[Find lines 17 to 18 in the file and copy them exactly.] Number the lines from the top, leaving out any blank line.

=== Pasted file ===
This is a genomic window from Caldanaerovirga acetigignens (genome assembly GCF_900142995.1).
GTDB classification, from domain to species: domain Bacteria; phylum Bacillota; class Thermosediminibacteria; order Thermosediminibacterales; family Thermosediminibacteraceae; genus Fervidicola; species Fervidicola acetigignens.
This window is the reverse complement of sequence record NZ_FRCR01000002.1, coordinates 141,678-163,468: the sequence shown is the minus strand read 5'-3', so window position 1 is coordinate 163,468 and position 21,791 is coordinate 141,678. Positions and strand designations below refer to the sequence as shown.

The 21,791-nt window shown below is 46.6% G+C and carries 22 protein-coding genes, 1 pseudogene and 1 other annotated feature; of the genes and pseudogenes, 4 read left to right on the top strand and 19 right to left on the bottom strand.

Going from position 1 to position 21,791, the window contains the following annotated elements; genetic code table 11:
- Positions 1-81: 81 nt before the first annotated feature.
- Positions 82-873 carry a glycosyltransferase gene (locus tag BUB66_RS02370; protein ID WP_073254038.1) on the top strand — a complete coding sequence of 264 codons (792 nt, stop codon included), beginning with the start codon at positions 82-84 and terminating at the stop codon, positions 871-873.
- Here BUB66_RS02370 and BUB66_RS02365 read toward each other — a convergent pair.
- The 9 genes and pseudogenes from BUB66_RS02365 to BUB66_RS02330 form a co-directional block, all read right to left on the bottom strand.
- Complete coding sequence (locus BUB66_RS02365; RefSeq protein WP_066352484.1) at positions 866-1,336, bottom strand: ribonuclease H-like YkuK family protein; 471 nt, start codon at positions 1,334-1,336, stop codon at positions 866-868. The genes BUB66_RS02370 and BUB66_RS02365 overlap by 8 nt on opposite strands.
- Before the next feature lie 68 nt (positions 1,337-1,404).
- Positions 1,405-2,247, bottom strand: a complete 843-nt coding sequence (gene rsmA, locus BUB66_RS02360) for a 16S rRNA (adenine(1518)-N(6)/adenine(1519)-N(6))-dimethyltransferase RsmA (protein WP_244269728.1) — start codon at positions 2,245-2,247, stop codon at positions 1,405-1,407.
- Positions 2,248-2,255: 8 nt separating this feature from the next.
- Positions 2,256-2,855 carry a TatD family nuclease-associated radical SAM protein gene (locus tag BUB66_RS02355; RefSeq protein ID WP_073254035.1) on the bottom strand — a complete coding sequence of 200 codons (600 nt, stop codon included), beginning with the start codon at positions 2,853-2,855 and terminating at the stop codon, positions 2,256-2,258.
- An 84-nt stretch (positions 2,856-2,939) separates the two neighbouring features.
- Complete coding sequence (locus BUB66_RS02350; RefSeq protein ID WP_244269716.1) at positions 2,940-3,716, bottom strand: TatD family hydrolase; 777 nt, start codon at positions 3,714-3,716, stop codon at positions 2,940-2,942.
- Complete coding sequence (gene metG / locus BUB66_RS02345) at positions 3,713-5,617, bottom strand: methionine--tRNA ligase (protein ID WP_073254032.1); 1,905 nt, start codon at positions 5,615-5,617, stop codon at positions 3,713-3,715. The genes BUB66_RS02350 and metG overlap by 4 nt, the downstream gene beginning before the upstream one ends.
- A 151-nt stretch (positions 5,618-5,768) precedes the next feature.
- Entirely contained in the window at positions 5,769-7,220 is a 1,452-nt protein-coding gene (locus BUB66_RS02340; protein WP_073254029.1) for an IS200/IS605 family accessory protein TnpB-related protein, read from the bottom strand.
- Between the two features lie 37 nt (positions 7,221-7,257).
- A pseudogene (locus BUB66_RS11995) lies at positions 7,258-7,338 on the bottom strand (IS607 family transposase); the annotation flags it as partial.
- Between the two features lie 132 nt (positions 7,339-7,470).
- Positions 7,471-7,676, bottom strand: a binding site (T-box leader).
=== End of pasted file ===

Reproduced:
- Complete coding sequence (gene metG / locus BUB66_RS02345) at positions 3,713-5,617, bottom strand: methionine--tRNA ligase (protein ID WP_073254032.1); 1,905 nt, start codon at positions 5,615-5,617, stop codon at positions 3,713-3,715. The genes BUB66_RS02350 and metG overlap by 4 nt, the downstream gene beginning before the upstream one ends.
- A 151-nt stretch (positions 5,618-5,768) precedes the next feature.